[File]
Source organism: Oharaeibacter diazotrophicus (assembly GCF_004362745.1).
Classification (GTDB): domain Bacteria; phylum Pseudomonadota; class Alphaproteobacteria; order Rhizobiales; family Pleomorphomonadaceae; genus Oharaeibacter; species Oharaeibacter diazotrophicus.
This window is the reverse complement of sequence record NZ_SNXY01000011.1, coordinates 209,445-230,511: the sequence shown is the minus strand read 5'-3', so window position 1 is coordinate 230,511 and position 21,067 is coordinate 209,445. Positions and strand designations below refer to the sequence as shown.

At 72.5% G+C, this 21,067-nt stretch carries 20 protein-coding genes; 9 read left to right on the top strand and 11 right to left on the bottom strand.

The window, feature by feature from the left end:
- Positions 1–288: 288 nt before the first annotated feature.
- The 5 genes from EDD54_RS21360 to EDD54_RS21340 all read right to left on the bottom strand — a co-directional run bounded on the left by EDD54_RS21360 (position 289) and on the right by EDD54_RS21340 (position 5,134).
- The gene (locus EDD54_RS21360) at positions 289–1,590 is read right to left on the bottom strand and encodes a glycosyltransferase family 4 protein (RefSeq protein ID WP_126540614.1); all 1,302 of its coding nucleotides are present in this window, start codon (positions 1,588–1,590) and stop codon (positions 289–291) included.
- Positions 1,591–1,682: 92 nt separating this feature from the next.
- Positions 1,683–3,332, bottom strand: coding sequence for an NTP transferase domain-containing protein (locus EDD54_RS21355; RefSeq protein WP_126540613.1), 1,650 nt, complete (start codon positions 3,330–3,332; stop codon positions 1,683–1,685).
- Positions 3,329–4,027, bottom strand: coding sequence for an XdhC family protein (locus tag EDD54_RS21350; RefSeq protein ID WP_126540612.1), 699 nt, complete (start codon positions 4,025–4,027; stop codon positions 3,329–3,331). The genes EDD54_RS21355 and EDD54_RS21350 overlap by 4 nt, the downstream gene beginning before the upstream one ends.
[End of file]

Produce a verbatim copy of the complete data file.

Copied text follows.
Source organism: Oharaeibacter diazotrophicus (assembly GCF_004362745.1).
Classification (GTDB): domain Bacteria; phylum Pseudomonadota; class Alphaproteobacteria; order Rhizobiales; family Pleomorphomonadaceae; genus Oharaeibacter; species Oharaeibacter diazotrophicus.
This window is the reverse complement of sequence record NZ_SNXY01000011.1, coordinates 209,445-230,511: the sequence shown is the minus strand read 5'-3', so window position 1 is coordinate 230,511 and position 21,067 is coordinate 209,445. Positions and strand designations below refer to the sequence as shown.

At 72.5% G+C, this 21,067-nt stretch carries 20 protein-coding genes; 9 read left to right on the top strand and 11 right to left on the bottom strand.

The window, feature by feature from the left end:
- Positions 1–288: 288 nt before the first annotated feature.
- The 5 genes from EDD54_RS21360 to EDD54_RS21340 all read right to left on the bottom strand — a co-directional run bounded on the left by EDD54_RS21360 (position 289) and on the right by EDD54_RS21340 (position 5,134).
- The gene (locus EDD54_RS21360) at positions 289–1,590 is read right to left on the bottom strand and encodes a glycosyltransferase family 4 protein (RefSeq protein ID WP_126540614.1); all 1,302 of its coding nucleotides are present in this window, start codon (positions 1,588–1,590) and stop codon (positions 289–291) included.
- Positions 1,591–1,682: 92 nt separating this feature from the next.
- Positions 1,683–3,332, bottom strand: coding sequence for an NTP transferase domain-containing protein (locus EDD54_RS21355; RefSeq protein WP_126540613.1), 1,650 nt, complete (start codon positions 3,330–3,332; stop codon positions 1,683–1,685).
- Positions 3,329–4,027, bottom strand: coding sequence for an XdhC family protein (locus tag EDD54_RS21350; RefSeq protein ID WP_126540612.1), 699 nt, complete (start codon positions 4,025–4,027; stop codon positions 3,329–3,331). The genes EDD54_RS21355 and EDD54_RS21350 overlap by 4 nt, the downstream gene beginning before the upstream one ends.